Greyhound Racing History in the United States

As early as 1848, there were greyhounds in the United States. A coursing contest, with antelopes as the quarry, was briefly mentioned in a book about Oregon and California.

Cavalry officers serving in the West often kept greyhounds because they could both catch game and help scouts by detecting movement at a distance. Among the greyhound fanciers was George Armstrong Custer, who coursed his pack of greyhounds the night before the fateful Battle of the Little Bighorn in 1876.

Major James H. "Hound Dog" Kelly learned to breed and train greyhounds while he was Custer's orderly. In 1878, Kelly's team of four greyhounds set, what was considered a record, by running down six out of a dozen antelopes. That was generally considered the start of American coursing.

As farms spread throughout the Midwest and into the West after the American Civil War, many greyhounds were imported from England to help protect crops from the multiplying jackrabbit population. Coursing meets, usually with two competing dogs chasing a live rabbit, became popular as a Sunday afternoon diversion. Coursing events were also sometimes held, along with harness racing, at county fairs.

In 1905, Owen Patrick Smith was director of the chamber of commerce in Hot Springs, South Dakota. He was delegated to organize a coursing meet to attract visitors to the town. The meet was successful, but Smith felt that the sport was cruel. He began thinking about ways to make coursing a more humane sport with broader spectator appeal. Smith probably didn't know about the English "coursing by proxy" experiment of 1876, but he came up with the same basic idea: greyhounds chasing an artificial hare instead of a live one. He also improved on the idea by envisioning a race on an oval track rather than a straight course.

He brought his idea to George Sawyer, a wealthy greyhound owner who had many other interests, including a boxing arena in Oakland, California. Sawyer at first refused to give Smith any financial help. Like many greyhound owners of the time, he insisted that a greyhound wouldn't even chase a lure that didn't have a scent.

Nevertheless, Smith persevered. He organized the Intermountain Coursing Association and built a small circular track near Salt Lake City in 1907, where his artificial lure was introduced. It was a stuffed rabbit skin, pulled around the track behind a motorcycle. It worked, but Smith wasn't entirely happy with it.

Sawyer was impressed by the trial, though, and became Smith's financial backer. In 1910, Smith patented an "inanimate hare conveyor," basically an overhead arm that carried the artificial rabbit, trolley-like, along the track. Unfortunately, the device failed in its first test when water short-circuited the system.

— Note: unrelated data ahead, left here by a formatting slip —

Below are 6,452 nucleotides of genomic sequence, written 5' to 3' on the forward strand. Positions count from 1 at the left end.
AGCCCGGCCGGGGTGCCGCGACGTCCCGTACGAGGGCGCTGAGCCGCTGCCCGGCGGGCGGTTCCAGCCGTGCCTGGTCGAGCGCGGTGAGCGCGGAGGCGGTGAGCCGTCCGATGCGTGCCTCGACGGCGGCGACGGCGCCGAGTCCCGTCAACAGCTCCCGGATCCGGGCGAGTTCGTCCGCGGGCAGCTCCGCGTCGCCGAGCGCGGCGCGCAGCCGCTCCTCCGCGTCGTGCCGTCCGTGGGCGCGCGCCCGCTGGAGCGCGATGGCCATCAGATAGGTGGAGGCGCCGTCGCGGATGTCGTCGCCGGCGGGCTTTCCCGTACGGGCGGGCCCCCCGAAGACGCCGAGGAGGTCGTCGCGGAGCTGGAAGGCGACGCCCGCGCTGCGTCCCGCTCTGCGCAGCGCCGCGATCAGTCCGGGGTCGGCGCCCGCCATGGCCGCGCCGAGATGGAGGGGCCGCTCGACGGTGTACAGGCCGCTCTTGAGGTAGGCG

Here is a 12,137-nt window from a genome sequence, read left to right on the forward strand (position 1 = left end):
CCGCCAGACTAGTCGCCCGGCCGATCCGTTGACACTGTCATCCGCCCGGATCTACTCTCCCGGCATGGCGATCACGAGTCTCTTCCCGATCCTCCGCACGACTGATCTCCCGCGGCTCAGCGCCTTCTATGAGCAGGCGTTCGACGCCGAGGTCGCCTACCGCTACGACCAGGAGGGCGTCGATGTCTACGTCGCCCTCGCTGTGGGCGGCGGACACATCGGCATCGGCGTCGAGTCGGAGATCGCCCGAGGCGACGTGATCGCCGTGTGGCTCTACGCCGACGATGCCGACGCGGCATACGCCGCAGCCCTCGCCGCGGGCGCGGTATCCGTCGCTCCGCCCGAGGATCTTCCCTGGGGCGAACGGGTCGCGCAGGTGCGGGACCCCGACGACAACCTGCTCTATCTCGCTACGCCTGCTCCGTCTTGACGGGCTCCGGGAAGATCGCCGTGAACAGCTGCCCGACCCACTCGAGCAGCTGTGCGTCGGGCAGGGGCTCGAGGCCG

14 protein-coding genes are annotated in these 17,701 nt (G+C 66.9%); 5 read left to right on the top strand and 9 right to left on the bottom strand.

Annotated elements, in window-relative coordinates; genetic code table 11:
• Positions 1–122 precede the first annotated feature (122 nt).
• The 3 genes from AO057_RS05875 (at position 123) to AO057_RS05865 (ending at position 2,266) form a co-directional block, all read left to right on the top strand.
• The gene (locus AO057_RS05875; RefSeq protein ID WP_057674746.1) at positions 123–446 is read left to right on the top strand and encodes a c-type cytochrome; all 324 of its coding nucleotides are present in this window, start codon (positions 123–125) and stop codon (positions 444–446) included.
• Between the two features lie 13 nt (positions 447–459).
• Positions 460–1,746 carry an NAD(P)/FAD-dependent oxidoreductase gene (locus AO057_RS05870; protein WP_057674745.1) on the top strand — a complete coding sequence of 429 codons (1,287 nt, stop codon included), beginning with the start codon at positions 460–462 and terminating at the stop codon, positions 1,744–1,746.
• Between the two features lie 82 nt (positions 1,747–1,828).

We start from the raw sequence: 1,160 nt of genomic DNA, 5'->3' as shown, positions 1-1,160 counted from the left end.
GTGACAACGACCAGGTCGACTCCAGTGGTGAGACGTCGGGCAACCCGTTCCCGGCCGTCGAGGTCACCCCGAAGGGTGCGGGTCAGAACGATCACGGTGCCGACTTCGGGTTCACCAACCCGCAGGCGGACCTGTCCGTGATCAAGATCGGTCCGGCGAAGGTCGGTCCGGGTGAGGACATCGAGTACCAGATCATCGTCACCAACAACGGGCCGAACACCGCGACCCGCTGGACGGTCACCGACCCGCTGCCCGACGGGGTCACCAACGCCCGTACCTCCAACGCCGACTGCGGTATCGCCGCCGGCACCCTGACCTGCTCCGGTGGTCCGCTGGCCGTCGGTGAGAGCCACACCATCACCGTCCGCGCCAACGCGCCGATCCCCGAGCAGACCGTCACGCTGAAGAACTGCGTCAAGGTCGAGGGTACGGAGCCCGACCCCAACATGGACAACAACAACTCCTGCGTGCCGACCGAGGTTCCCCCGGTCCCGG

It wasn't until 1919 that Smith had another major opportunity for a public demonstration of his idea for greyhound racing. In 1919, Sawyer and other businessmen financed construction of a track and grandstand at Emeryville, California, using the lumber from Sawyer's dismantled boxing arena. Smith had a new device, a motorized four-wheel cart that carried the lure on a rail around the 3/16-mile track. Attendance, though, was disappointing and several races were halted because the cart left its track.

Sawyer had become a believer, but he felt that greyhound racing would attract spectators only if they could place bets on the races. Smith was personally opposed to gambling, but he reluctantly agreed. They moved their operation to Tulsa, Oklahoma, and allowed bookmakers to take bets. Although Smith's lure mechanism still wasn't perfect, the races were a success.

The Tulsa venture also produced the first great racing greyhound, Mission Bay, who won 28 of 30 career races.

After five weeks in Tulsa, Sawyer and Smith moved on to East St. Louis, Illinois. The races were so popular there that companies complained about employees missing work to go to the track, so night racing was introduced and was even more popular.

Despite an average daily attendance of about 2,000 during the five-week meet, the $100,000 track went bankrupt and Sawyer lost interest in the venture. Smith then headed to Florida, where he got the financial backing that made greyhound racing a permanent success.

The first Florida greyhound track was built in 1922 in an area called Humbuggus, which was later renamed Hialeah and became better known for Thoroughbred racing. The key to success was night racing, which began in 1925. After establishing that track, Smith moved around the United States, helping set up tracks in Erlanger, Kentucky; New Orleans; Milwaukee, Wisconsin; Butte, Montana; and East St. Louis once more.

The sport had its fastest growth in Florida. The Hialeah operation closed down in 1926, but other greyhound racing tracks were established in St. Petersburg in 1925, Miami in 1926, Sanford-Orlando and Miami Beach in 1927. The West Flagler Kennel Club became Miami's second track in 1930 and a track opened at Tampa in 1932.

List of US Greyhound Tracks